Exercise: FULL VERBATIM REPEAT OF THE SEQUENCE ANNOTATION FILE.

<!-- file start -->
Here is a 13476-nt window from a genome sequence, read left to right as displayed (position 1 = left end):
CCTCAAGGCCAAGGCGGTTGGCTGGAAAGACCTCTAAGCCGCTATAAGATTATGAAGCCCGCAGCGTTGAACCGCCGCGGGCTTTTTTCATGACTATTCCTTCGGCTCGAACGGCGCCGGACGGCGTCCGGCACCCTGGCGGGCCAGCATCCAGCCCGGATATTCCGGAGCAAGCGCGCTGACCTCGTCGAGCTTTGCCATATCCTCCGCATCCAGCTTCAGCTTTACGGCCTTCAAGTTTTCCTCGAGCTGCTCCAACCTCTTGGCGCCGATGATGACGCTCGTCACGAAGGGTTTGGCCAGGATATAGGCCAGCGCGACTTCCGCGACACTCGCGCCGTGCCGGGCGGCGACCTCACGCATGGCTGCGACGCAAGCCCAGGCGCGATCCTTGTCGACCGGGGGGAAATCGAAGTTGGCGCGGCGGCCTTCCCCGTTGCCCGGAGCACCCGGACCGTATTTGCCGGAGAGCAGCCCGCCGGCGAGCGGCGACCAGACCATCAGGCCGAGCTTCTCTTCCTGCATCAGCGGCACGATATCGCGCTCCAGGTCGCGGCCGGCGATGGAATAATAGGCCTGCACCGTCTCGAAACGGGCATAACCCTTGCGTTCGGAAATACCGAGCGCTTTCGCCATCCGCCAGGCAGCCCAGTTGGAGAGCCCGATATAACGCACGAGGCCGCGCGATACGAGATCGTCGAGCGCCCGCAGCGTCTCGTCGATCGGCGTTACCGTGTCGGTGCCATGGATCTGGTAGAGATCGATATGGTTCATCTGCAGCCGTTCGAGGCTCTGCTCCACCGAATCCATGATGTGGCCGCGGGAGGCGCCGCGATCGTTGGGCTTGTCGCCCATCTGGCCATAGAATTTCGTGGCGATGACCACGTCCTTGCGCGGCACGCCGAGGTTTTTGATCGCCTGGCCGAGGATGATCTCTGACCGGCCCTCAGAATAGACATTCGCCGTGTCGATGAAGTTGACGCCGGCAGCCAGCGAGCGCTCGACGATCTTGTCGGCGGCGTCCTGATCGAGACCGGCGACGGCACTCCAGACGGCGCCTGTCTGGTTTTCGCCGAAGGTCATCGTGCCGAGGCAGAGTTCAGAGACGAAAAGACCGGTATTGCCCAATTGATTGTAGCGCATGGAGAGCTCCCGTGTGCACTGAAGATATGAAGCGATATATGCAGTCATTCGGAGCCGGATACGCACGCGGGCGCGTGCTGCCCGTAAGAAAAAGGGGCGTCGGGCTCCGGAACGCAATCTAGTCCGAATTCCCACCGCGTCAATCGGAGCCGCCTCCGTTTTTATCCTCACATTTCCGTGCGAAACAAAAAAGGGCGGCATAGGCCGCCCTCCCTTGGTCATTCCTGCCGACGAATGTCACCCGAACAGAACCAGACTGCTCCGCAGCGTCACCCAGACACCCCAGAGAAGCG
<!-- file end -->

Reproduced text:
Here is a 13476-nt window from a genome sequence, read left to right as displayed (position 1 = left end):
CCTCAAGGCCAAGGCGGTTGGCTGGAAAGACCTCTAAGCCGCTATAAGATTATGAAGCCCGCAGCGTTGAACCGCCGCGGGCTTTTTTCATGACTATTCCTTCGGCTCGAACGGCGCCGGACGGCGTCCGGCACCCTGGCGGGCCAGCATCCAGCCCGGATATTCCGGAGCAAGCGCGCTGACCTCGTCGAGCTTTGCCATATCCTCCGCATCCAGCTTCAGCTTTACGGCCTTCAAGTTTTCCTCGAGCTGCTCCAACCTCTTGGCGCCGATGATGACGCTCGTCACGAAGGGTTTGGCCAGGATATAGGCCAGCGCGACTTCCGCGACACTCGCGCCGTGCCGGGCGGCGACCTCACGCATGGCTGCGACGCAAGCCCAGGCGCGATCCTTGTCGACCGGGGGGAAATCGAAGTTGGCGCGGCGGCCTTCCCCGTTGCCCGGAGCACCCGGACCGTATTTGCCGGAGAGCAGCCCGCCGGCGAGCGGCGACCAGACCATCAGGCCGAGCTTCTCTTCCTGCATCAGCGGCACGATATCGCGCTCCAGGTCGCGGCCGGCGATGGAATAATAGGCCTGCACCGTCTCGAAACGGGCATAACCCTTGCGTTCGGAAATACCGAGCGCTTTCGCCATCCGCCAGGCAGCCCAGTTGGAGAGCCCGATATAACGCACGAGGCCGCGCGATACGAGATCGTCGAGCGCCCGCAGCGTCTCGTCGATCGGCGTTACCGTGTCGGTGCCATGGATCTGGTAGAGATCGATATGGTTCATCTGCAGCCGTTCGAGGCTCTGCTCCACCGAATCCATGATGTGGCCGCGGGAGGCGCCGCGATCGTTGGGCTTGTCGCCCATCTGGCCATAGAATTTCGTGGCGATGACCACGTCCTTGCGCGGCACGCCGAGGTTTTTGATCGCCTGGCCGAGGATGATCTCTGACCGGCCCTCAGAATAGACATTCGCCGTGTCGATGAAGTTGACGCCGGCAGCCAGCGAGCGCTCGACGATCTTGTCGGCGGCGTCCTGATCGAGACCGGCGACGGCACTCCAGACGGCGCCTGTCTGGTTTTCGCCGAAGGTCATCGTGCCGAGGCAGAGTTCAGAGACGAAAAGACCGGTATTGCCCAATTGATTGTAGCGCATGGAGAGCTCCCGTGTGCACTGAAGATATGAAGCGATATATGCAGTCATTCGGAGCCGGATACGCACGCGGGCGCGTGCTGCCCGTAAGAAAAAGGGGCGTCGGGCTCCGGAACGCAATCTAGTCCGAATTCCCACCGCGTCAATCGGAGCCGCCTCCGTTTTTATCCTCACATTTCCGTGCGAAACAAAAAAGGGCGGCATAGGCCGCCCTCCCTTGGTCATTCCTGCCGACGAATGTCACCCGAACAGAACCAGACTGCTCCGCAGCGTCACCCAGACACCCCAGAGAAGCG